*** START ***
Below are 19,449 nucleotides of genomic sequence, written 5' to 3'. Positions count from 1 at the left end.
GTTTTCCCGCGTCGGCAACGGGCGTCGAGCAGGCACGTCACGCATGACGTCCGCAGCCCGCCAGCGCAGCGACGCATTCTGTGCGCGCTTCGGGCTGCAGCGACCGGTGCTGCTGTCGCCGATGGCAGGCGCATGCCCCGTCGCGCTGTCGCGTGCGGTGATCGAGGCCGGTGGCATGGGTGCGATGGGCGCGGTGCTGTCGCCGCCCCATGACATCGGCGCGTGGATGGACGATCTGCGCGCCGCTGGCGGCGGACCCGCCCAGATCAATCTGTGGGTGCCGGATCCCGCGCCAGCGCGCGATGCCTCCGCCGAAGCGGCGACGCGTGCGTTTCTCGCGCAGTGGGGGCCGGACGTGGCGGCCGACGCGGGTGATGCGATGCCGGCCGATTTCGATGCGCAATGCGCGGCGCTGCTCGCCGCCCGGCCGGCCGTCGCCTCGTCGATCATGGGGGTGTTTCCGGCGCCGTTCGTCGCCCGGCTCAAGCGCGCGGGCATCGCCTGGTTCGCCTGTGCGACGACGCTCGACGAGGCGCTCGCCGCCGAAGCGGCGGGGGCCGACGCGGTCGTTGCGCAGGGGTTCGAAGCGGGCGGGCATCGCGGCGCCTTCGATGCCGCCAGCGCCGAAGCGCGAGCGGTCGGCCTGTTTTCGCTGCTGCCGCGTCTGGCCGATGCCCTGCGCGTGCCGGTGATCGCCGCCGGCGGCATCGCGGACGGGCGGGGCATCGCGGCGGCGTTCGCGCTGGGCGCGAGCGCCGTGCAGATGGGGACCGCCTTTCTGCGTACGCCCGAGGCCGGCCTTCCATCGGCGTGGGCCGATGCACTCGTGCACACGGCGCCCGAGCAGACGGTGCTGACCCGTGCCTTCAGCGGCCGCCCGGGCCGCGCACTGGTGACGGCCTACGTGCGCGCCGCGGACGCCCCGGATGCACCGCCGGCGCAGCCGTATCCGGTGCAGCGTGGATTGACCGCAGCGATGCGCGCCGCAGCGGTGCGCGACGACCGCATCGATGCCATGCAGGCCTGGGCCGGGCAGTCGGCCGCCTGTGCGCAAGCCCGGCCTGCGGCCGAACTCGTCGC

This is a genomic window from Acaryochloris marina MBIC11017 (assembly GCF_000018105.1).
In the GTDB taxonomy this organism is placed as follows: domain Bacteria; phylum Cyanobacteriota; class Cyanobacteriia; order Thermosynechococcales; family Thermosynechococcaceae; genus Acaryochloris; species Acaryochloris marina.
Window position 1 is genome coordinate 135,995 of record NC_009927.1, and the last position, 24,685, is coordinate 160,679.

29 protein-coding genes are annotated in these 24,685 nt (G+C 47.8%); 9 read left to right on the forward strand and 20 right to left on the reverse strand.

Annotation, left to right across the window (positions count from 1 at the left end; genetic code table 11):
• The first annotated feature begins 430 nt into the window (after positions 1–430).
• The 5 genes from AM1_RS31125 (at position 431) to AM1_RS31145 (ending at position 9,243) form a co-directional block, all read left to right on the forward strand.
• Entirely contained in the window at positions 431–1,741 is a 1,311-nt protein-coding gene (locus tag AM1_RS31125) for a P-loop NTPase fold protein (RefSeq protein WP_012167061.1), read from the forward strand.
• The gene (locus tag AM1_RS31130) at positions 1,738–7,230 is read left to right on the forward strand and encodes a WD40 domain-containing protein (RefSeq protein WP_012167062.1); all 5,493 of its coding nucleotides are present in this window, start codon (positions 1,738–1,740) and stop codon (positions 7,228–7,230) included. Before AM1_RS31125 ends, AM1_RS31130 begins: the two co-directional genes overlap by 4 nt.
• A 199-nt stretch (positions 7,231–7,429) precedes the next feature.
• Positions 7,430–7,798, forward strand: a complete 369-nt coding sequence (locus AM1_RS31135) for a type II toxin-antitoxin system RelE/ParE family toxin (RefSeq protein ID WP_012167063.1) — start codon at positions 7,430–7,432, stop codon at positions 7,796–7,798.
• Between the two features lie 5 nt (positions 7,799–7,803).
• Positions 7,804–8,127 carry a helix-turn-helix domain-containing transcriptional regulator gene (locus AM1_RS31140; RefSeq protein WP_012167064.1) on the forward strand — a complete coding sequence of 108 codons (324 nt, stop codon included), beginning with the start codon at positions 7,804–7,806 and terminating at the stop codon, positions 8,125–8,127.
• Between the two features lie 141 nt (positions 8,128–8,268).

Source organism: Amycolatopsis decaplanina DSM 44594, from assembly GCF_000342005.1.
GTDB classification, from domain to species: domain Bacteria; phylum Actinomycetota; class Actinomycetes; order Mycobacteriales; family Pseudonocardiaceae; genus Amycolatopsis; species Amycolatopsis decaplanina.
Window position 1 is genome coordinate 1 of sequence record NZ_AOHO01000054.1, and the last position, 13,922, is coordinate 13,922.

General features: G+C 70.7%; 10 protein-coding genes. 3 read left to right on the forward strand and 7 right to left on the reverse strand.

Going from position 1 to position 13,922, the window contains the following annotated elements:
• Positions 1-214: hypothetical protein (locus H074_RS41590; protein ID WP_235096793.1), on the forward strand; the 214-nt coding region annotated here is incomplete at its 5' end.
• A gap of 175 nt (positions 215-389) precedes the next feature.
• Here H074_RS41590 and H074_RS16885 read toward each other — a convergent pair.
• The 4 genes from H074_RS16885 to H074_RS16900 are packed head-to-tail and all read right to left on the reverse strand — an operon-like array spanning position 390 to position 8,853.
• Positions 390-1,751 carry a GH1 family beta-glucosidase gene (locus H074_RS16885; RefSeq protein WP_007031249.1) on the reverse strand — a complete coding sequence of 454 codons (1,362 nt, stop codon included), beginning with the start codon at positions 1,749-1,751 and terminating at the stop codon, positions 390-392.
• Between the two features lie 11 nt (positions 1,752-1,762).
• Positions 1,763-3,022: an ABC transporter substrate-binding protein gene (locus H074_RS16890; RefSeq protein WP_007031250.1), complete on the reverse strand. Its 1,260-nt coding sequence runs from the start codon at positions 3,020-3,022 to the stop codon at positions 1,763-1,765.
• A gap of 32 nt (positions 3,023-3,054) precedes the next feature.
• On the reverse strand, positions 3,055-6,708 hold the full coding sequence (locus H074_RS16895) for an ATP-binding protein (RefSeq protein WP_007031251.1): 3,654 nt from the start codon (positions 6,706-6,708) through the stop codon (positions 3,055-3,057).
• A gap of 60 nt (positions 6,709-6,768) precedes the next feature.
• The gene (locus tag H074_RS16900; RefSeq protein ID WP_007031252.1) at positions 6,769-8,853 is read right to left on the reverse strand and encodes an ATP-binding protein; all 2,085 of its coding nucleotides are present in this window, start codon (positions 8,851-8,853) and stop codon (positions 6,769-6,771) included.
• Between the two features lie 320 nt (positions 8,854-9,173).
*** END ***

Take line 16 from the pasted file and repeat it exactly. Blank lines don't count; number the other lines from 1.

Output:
• Between the two features lie 141 nt (positions 8,128–8,268).